However, Bandy ignores O'Connor's own words "The grandmother's head cleared for an instant." This is the working of grace, which comes in a flash of understanding. In that instant, the Grandmother recognizes the Misfit as "one of my babies," and reaches out to touch him even though he was pointing a pistol at her. This is not an opportunistic gesture meant to save herself; it is an inspired and fearless reaching out.

Bandy seems genuinely offended by this story and O'Connor's later explanations of it, a negative perception that explains his critique. Bandy argues that grace does not operate in the way O'Connor has described. He states condescendingly that one of most deft, gifted, and meticulous authors of the twentieth century may have unintentionally used "wicked irony" in her characterization of the Grandmother. But the story is a parable meant to instruct, not reality; means what O'Connor says it means in her many documented discussions of the story.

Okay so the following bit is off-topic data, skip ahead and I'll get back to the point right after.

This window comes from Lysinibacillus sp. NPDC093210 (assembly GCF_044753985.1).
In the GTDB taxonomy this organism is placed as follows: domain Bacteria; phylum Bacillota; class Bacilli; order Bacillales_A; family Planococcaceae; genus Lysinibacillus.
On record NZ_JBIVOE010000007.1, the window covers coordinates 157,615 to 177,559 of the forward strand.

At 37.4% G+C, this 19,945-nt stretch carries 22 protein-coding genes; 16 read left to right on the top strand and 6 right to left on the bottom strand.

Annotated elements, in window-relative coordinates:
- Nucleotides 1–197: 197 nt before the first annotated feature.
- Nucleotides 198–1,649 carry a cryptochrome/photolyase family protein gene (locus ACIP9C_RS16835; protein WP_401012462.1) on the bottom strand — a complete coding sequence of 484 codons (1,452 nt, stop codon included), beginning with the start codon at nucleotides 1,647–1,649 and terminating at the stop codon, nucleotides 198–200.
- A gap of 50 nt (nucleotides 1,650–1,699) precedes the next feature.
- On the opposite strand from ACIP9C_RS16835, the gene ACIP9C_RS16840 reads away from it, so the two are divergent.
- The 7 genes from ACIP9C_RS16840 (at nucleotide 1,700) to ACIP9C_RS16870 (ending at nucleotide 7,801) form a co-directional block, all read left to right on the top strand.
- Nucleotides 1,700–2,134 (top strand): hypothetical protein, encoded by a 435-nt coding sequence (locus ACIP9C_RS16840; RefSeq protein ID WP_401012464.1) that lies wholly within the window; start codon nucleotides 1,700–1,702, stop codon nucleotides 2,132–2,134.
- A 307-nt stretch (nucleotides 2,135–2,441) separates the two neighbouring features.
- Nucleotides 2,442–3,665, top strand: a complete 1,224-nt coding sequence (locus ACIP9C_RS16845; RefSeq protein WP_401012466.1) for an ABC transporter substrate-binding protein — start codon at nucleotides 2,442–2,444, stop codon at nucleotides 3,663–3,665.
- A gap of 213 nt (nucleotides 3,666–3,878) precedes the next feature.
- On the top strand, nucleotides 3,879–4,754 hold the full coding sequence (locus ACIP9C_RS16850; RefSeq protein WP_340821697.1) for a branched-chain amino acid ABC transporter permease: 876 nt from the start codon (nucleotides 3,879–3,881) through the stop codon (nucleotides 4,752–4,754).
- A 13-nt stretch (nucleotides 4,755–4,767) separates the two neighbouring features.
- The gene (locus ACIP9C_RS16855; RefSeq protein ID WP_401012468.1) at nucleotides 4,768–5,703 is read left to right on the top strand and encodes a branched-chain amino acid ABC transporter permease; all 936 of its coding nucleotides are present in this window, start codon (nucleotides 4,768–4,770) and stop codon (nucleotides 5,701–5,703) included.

Whether or not O'Connor was completely successful in her efforts to illustrate the mysterious workings of grace is what is arguable. However, the story is not about the reader's opinion of the Grandmother, despite what Bandy claims. The story, according to O'Connor, is about the availability of grace to the most undeserving, if only they can recognize it and accept it in time.